Oklahoma Local News

  • City Care’s new shuttle provides transportation for people experiencing homelessness in OKC [The Oklahoman]
  • Tulsa city leaders moving forward with plans to build a convention hotel downtown [Tulsa World]

Quote of the Day

“Oklahoma’s education ranking is among the lowest in the country for a number of reasons, and that ranking isn’t going to change if we are constantly engaged in a political battle of wills. We must get the focus back on student outcomes, and away from political rhetoric.”

-Oklahoma House Speaker Charles McCall, R-Atoka, in a statement following days of bomb threats to a Tulsa Union elementary school and one of its librarians after the state superintendent shared a video that prompted the series of threats. [The Oklahoman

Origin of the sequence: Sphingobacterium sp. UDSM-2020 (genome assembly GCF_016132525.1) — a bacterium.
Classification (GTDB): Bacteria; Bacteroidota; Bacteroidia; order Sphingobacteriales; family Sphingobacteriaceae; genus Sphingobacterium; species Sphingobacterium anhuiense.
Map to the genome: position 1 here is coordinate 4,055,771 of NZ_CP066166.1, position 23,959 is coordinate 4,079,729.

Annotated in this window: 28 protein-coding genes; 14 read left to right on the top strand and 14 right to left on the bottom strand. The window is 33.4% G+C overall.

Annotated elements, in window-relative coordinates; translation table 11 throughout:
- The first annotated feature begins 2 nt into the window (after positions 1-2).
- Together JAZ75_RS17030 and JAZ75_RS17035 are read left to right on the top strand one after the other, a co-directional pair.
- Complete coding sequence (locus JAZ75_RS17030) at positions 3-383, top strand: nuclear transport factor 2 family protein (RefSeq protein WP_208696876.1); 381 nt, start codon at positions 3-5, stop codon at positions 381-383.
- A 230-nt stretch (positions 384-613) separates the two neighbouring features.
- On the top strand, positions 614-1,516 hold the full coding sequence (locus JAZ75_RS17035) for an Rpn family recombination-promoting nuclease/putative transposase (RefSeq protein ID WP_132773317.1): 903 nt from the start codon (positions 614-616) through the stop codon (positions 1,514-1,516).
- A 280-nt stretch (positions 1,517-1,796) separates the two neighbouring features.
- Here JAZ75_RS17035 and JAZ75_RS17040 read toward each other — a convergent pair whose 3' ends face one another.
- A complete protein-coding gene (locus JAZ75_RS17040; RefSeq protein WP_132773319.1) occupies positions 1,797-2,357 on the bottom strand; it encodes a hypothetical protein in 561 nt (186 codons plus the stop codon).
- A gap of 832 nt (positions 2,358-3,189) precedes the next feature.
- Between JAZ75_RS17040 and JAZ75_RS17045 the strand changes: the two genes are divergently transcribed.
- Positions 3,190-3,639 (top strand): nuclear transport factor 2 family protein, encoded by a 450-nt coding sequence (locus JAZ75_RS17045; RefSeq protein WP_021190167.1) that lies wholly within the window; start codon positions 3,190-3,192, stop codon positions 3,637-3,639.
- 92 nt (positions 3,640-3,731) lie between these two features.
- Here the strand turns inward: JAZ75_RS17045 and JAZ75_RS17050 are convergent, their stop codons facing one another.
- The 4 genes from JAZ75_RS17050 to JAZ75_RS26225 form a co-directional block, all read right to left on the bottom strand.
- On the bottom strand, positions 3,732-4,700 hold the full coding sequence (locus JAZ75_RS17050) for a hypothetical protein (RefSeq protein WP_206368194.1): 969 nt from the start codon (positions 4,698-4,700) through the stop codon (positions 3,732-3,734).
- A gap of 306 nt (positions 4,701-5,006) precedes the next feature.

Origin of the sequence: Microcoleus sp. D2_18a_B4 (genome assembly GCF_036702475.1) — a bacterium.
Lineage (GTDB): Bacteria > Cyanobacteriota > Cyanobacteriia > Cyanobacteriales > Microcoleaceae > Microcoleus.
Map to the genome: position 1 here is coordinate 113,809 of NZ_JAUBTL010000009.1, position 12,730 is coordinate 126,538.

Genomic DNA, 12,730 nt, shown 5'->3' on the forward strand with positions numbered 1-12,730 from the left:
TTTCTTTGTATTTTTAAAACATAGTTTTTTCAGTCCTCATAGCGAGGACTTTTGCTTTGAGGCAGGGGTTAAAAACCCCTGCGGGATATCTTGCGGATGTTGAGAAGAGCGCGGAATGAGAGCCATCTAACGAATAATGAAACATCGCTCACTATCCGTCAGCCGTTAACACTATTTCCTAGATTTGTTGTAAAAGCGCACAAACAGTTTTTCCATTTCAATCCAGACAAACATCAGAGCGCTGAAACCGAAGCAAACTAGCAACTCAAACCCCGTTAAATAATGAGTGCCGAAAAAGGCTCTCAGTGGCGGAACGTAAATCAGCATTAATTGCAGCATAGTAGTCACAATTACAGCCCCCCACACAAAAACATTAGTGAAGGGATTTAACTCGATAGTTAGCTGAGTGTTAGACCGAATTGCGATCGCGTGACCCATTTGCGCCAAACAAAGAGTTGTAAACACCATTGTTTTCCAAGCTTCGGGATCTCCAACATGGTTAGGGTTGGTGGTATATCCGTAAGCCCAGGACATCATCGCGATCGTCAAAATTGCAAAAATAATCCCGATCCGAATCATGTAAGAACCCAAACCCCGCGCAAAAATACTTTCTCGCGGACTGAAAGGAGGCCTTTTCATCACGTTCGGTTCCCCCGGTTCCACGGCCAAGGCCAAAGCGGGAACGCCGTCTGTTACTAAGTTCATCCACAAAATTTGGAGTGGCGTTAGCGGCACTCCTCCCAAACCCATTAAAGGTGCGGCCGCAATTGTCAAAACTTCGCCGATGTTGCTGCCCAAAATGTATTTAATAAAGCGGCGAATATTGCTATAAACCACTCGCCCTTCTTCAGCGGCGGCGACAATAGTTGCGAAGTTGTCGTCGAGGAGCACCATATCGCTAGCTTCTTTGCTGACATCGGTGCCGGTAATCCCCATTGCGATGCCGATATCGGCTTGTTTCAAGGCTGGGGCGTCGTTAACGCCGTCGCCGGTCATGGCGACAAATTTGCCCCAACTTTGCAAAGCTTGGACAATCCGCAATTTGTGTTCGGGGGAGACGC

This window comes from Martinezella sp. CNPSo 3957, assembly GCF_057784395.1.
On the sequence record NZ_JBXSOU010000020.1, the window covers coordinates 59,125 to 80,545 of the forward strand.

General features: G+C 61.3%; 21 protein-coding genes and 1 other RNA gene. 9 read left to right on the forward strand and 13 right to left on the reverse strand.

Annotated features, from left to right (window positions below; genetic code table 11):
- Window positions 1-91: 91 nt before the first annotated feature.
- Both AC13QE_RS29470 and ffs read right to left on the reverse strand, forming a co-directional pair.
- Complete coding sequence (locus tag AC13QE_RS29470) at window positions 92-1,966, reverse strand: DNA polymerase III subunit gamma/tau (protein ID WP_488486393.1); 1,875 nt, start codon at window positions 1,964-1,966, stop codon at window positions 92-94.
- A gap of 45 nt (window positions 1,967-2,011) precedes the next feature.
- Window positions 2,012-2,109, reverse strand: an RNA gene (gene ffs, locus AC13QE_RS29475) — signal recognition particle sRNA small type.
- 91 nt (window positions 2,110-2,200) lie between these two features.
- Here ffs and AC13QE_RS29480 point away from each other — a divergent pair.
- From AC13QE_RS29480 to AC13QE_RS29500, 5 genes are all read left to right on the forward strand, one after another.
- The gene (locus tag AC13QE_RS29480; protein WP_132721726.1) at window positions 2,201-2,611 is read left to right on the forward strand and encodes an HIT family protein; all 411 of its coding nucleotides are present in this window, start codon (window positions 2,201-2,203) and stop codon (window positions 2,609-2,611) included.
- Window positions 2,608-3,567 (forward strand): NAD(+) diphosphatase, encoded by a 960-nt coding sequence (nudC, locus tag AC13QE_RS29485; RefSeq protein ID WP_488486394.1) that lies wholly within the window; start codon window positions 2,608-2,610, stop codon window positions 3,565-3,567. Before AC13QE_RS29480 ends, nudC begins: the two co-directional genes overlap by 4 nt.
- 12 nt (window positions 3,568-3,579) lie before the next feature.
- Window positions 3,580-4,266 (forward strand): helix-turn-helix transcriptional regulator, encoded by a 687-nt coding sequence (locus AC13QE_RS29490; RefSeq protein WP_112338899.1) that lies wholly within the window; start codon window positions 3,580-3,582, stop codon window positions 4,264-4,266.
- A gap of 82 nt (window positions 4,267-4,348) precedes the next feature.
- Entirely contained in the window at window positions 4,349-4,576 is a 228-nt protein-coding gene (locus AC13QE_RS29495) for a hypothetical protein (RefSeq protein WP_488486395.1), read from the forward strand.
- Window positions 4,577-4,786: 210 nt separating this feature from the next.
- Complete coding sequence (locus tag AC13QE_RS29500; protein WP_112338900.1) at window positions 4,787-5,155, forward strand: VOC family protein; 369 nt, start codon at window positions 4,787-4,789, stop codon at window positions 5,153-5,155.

Number of the Day


Number of Oklahoma children living in low-income households where more than 30 percent of the monthly income was spent on rent, mortgage payments, taxes, insurance, and/or related expenses in 2021. [KIDS COUNT]

Policy Note

The Fixes Our Public Defense Systems Badly Need: It isn’t just about constitutional rights and fairness. Underfunded, undervalued public defense is also costly to taxpayers. A few states are showing the way toward meaningful reforms. [Governing]

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David Hamby has more than 25 years of experience as an award-winning communicator, including overseeing communication programs for Oklahoma higher education institutions and other organizations. Before joining OK Policy, he was director of public relations for Rogers State University where he managed the school’s external communication programs and served as a member of the president’s leadership team. He served in a similar communications role for five years at the University of Tulsa. He also has worked in communications roles at Oklahoma State University and the Fort Smith Chamber of Commerce in Arkansas. He joined OK Policy in October 2019.